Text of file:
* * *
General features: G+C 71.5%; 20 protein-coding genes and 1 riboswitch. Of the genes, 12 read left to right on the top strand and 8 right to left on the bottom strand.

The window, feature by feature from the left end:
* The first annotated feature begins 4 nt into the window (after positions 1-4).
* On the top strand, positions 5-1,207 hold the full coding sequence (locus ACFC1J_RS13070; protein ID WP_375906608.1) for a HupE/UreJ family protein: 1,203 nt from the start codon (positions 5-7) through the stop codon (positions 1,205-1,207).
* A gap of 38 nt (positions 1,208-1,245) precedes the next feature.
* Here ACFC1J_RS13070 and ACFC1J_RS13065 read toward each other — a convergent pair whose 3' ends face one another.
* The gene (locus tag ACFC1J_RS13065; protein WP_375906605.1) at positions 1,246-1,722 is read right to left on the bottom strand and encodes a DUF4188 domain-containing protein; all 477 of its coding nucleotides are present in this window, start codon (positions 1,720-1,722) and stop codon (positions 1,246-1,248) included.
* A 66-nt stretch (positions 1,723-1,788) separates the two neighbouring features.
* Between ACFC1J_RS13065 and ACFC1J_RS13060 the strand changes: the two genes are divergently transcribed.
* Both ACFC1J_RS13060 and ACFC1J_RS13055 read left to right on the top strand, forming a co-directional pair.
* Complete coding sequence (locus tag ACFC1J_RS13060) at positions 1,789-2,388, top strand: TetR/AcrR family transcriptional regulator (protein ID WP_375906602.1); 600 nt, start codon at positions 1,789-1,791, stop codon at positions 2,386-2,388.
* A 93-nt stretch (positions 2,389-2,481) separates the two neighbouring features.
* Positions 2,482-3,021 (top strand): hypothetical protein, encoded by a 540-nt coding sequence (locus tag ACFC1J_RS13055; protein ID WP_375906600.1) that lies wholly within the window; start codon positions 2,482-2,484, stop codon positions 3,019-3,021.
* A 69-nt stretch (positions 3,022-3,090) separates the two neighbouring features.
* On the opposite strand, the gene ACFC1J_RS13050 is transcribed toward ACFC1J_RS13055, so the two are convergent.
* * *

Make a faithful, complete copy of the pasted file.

General features: G+C 71.5%; 20 protein-coding genes and 1 riboswitch. Of the genes, 12 read left to right on the top strand and 8 right to left on the bottom strand.

The window, feature by feature from the left end:
* The first annotated feature begins 4 nt into the window (after positions 1-4).
* On the top strand, positions 5-1,207 hold the full coding sequence (locus ACFC1J_RS13070; protein ID WP_375906608.1) for a HupE/UreJ family protein: 1,203 nt from the start codon (positions 5-7) through the stop codon (positions 1,205-1,207).
* A gap of 38 nt (positions 1,208-1,245) precedes the next feature.
* Here ACFC1J_RS13070 and ACFC1J_RS13065 read toward each other — a convergent pair whose 3' ends face one another.
* The gene (locus tag ACFC1J_RS13065; protein WP_375906605.1) at positions 1,246-1,722 is read right to left on the bottom strand and encodes a DUF4188 domain-containing protein; all 477 of its coding nucleotides are present in this window, start codon (positions 1,720-1,722) and stop codon (positions 1,246-1,248) included.
* A 66-nt stretch (positions 1,723-1,788) separates the two neighbouring features.
* Between ACFC1J_RS13065 and ACFC1J_RS13060 the strand changes: the two genes are divergently transcribed.
* Both ACFC1J_RS13060 and ACFC1J_RS13055 read left to right on the top strand, forming a co-directional pair.
* Complete coding sequence (locus tag ACFC1J_RS13060) at positions 1,789-2,388, top strand: TetR/AcrR family transcriptional regulator (protein ID WP_375906602.1); 600 nt, start codon at positions 1,789-1,791, stop codon at positions 2,386-2,388.
* A 93-nt stretch (positions 2,389-2,481) separates the two neighbouring features.
* Positions 2,482-3,021 (top strand): hypothetical protein, encoded by a 540-nt coding sequence (locus tag ACFC1J_RS13055; protein ID WP_375906600.1) that lies wholly within the window; start codon positions 2,482-2,484, stop codon positions 3,019-3,021.
* A 69-nt stretch (positions 3,022-3,090) separates the two neighbouring features.
* On the opposite strand, the gene ACFC1J_RS13050 is transcribed toward ACFC1J_RS13055, so the two are convergent.